Note

An ROA is not required for non-publicly advertised IPv6 address space.

To bring on multiple non-contiguous address ranges, you must repeat this process with each address range. However, the preparation and RIR configuration steps don't need to be repeated if splitting a contiguous block across several different Regions.

Bringing on an address range has no effect on any address ranges that you brought on previously.

Before onboarding your address range, complete the following prerequisites. For some tasks, you run Linux commands. On Windows, you can use the Windows Subsystem for Linux to run the Linux commands.

1. Create a key pair for AWS authentication

Use the following procedure to create a self-signed X.509 certificate and add it to the RDAP record for your RIR. This key pair is used to authenticate the address range with the RIR. The openssl commands require OpenSSL version 1.0.2 or later.

Copy the following commands and replace only the placeholder values (in colored italic text).

To create a self-signed X.509 certificate and add it to the RDAP record

This procedure follows the best practice of encrypting your private RSA key and requiring a passphrase to access it.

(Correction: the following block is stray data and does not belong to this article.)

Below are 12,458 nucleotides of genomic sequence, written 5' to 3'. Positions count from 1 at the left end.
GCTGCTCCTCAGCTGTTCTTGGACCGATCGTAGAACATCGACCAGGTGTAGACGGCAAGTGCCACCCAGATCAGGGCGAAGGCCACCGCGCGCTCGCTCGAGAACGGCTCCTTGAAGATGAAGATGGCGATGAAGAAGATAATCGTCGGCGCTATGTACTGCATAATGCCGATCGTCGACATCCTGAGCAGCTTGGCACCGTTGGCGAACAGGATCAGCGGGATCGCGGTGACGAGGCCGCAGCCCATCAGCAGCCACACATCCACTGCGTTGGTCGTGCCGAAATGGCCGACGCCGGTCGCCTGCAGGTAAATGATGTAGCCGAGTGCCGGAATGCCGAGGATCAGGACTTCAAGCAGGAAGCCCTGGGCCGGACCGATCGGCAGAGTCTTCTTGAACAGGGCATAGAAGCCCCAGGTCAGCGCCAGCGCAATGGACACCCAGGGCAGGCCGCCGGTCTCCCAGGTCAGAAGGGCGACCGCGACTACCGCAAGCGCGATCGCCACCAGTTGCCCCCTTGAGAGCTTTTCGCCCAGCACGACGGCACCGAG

1. Generate an RSA 2048-bit key pair as shown in the following.

    $ openssl genpkey -aes256 -algorithm RSA -pkeyopt rsa_keygen_bits:2048 -out private-key.pem

    The -aes256 parameter specifies the algorithm used to encrypt the private key. The command returns the following output, including prompts to set a passphrase:

    ......+++ .+++ Enter PEM pass phrase: xxxxxxx Verifying - Enter PEM pass phrase: xxxxxxx

    You can inspect the key using the following command:

    $ openssl pkey -in private-key.pem -text

    This returns a passphrase prompt and the contents of the key, which should be similar to the following: